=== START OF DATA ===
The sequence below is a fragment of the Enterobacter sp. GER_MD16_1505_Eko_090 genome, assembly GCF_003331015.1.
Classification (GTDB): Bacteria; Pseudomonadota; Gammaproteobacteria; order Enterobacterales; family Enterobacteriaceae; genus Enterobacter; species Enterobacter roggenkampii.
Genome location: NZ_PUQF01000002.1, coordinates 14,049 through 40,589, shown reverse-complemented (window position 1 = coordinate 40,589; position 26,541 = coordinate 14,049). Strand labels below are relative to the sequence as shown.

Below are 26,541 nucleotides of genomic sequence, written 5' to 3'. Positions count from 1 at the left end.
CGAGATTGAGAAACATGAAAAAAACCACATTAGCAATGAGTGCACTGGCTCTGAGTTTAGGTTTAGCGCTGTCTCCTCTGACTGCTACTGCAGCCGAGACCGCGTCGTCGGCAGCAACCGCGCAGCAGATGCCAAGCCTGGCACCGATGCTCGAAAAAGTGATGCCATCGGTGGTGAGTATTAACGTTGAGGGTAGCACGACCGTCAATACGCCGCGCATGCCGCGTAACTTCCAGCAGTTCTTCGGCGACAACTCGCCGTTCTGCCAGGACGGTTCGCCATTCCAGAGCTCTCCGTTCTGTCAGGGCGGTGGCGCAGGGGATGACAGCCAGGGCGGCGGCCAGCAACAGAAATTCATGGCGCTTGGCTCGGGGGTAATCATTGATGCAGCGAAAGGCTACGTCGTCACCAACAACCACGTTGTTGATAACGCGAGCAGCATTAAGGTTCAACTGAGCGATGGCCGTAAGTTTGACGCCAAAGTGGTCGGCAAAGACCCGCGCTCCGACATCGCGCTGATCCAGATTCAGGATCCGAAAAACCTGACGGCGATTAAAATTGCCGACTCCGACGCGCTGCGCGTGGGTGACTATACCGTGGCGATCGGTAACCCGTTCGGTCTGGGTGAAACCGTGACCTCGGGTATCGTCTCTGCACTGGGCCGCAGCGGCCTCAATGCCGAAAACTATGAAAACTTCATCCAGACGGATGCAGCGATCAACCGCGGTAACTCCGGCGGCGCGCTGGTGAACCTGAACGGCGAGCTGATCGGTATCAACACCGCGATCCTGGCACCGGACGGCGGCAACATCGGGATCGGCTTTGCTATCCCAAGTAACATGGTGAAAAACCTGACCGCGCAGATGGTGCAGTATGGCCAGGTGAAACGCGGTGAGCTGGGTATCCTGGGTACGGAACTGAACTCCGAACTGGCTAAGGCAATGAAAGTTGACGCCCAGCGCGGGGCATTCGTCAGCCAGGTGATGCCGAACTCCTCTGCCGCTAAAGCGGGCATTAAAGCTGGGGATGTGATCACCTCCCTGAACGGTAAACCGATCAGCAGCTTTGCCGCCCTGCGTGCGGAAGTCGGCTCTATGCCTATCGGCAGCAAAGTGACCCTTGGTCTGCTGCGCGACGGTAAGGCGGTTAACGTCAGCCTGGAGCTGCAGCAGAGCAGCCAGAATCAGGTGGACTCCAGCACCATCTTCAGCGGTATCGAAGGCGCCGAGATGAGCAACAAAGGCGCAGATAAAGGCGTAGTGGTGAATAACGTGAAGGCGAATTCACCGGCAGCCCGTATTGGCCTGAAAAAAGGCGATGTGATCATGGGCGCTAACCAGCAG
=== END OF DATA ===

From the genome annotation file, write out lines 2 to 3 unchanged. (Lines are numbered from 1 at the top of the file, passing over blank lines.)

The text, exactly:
Classification (GTDB): Bacteria; Pseudomonadota; Gammaproteobacteria; order Enterobacterales; family Enterobacteriaceae; genus Enterobacter; species Enterobacter roggenkampii.
Genome location: NZ_PUQF01000002.1, coordinates 14,049 through 40,589, shown reverse-complemented (window position 1 = coordinate 40,589; position 26,541 = coordinate 14,049). Strand labels below are relative to the sequence as shown.